Spinal cord injured drives a “Race car”
Even after two Micro lumbar discectomy surgeries within a span of two years, Sam was still complaining of pain on his legs on movement and had a significant weakness of his right leg. Commonly documented as MLD in medical records, Micro lumbar discectomy is a minimally invasive surgical procedure done when the disc is compressing against the nerve.
On detailed physiotherapy examination and questioning, several factors were identified to be compounding to his present symptoms.
Guarding-movement avoidance to prevent the onset of pain
Muscle imbalance due to the weakness he had developed over time.
Inhibition -an inactive muscle which was not paralysed but would not participate at the appropriate time when it should.
Balance issues due to weakness
Changed walking patterns to avoid the pain and instability of the knee
All the above changes were creating a cycle of events creating more anxiety, limiting his quality of life and his career of being a marketing executive, requiring to travel extensively.
Educating him on his deficits and planning a customised exercises program was essential to increase his awareness over his body movements. It helped Sam to break the cycle of events and correct his movement patterns. Other than flexibility, strength and endurance activities, Facilitatory exercises to activate the appropriate muscles to achieve maximum stability and mobility. Balance exercises to sharpen his reactions, to loss of balance with eyes open and eyes closed, on level surfaces and on uneven ground were initiated. watching his own performances on video helped him to correct his wrong patterns as well.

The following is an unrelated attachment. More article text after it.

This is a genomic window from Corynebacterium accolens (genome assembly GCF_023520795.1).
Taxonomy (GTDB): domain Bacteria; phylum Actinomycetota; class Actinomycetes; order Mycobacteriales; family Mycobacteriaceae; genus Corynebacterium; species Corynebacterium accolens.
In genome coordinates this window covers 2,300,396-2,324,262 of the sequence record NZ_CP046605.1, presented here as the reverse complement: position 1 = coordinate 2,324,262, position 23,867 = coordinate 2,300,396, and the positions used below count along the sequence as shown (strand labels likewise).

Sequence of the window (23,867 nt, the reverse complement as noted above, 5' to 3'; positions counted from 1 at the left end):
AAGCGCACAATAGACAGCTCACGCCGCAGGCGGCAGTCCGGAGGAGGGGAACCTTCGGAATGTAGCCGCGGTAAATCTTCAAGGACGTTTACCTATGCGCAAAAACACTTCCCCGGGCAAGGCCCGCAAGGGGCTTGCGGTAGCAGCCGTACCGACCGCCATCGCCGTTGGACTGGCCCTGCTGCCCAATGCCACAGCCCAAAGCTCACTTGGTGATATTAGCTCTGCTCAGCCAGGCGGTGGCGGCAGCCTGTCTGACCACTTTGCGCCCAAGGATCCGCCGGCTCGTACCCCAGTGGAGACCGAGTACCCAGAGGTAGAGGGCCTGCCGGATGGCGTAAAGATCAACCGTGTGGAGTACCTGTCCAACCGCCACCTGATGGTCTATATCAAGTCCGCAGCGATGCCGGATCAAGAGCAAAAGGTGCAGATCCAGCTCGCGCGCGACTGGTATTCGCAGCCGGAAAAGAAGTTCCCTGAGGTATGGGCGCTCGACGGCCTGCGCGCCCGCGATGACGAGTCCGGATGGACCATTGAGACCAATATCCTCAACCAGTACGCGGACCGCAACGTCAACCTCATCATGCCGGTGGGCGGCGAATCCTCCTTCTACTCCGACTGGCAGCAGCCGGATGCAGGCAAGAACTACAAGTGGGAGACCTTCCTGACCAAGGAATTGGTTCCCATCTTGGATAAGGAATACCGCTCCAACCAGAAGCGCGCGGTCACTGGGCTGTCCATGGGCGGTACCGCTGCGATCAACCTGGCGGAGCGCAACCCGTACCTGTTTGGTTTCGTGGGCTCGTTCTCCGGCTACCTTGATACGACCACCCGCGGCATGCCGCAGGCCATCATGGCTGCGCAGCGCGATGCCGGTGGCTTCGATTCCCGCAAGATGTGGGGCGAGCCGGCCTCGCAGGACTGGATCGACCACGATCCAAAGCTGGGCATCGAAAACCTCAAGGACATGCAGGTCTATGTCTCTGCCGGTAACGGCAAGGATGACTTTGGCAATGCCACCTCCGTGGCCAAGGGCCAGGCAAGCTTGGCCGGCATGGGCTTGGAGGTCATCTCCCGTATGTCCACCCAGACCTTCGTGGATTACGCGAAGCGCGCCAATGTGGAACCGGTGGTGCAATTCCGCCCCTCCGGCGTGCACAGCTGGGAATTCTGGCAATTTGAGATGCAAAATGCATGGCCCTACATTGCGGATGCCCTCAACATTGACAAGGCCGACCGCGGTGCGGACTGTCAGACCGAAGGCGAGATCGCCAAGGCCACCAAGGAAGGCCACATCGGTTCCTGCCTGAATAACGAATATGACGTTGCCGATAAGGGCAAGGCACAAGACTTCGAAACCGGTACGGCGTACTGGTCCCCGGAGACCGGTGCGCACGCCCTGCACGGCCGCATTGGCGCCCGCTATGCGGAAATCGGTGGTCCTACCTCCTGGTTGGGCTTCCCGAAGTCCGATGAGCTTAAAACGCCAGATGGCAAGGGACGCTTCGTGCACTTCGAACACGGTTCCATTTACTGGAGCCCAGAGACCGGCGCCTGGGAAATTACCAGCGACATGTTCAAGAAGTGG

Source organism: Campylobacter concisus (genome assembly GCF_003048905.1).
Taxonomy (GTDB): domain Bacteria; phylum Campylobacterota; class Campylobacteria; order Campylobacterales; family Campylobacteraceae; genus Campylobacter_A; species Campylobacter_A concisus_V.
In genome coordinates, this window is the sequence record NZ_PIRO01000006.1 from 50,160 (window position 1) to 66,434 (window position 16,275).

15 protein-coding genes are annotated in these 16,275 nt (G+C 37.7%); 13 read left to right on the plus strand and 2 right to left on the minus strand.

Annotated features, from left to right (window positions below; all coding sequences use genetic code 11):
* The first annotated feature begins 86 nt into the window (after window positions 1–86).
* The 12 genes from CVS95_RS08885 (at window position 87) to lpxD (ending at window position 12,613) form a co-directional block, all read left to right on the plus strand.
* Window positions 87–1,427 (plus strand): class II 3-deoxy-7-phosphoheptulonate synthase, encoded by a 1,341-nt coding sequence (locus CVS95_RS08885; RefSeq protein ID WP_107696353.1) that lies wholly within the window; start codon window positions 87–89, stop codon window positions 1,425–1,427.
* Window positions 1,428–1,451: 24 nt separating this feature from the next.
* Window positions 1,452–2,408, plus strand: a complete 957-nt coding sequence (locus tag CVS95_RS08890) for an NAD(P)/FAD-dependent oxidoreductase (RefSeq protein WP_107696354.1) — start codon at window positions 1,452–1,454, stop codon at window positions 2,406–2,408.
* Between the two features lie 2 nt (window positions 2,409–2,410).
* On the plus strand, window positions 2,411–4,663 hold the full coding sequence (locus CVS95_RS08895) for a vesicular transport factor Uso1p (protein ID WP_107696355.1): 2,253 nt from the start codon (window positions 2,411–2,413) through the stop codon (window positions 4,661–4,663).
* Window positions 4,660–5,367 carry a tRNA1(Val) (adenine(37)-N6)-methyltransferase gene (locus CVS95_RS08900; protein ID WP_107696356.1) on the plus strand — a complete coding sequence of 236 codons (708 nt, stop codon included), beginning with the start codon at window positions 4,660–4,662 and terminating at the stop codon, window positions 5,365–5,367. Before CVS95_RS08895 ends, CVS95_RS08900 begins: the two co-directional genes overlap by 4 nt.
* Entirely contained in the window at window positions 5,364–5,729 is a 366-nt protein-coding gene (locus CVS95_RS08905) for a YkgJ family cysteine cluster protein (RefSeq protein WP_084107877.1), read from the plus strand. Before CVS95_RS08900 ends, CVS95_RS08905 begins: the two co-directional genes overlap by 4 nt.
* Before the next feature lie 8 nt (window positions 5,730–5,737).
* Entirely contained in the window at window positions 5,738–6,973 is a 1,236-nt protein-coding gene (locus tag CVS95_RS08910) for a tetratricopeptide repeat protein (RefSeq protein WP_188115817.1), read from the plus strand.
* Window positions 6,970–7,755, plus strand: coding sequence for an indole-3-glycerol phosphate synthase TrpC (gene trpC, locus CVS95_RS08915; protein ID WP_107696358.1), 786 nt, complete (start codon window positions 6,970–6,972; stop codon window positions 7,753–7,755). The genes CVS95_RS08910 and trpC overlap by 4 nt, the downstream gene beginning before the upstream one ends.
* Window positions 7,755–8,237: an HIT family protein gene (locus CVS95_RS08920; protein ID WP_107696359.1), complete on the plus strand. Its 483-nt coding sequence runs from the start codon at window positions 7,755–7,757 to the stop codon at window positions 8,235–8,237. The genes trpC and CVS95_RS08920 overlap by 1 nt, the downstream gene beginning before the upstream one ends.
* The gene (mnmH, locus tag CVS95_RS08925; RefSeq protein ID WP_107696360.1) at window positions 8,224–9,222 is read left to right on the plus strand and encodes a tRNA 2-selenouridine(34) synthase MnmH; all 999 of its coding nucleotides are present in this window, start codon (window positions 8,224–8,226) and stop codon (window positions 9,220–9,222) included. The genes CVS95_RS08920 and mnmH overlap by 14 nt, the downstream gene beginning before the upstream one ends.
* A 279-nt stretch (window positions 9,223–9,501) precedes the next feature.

Sam has started confidently venturing into activities which he avoided earlier. His pain has reduced significantly, still creeps up with certain activities. He requires occasional cues to correct his altered sitting down and walking patterns. He continues to work on his exercises. Looks forward to go back to his routines.
Physiotherapy follow up after a surgery is an absolute must, to get the most out of your surgery and getting back to doing what you enjoy, at the earliest possible.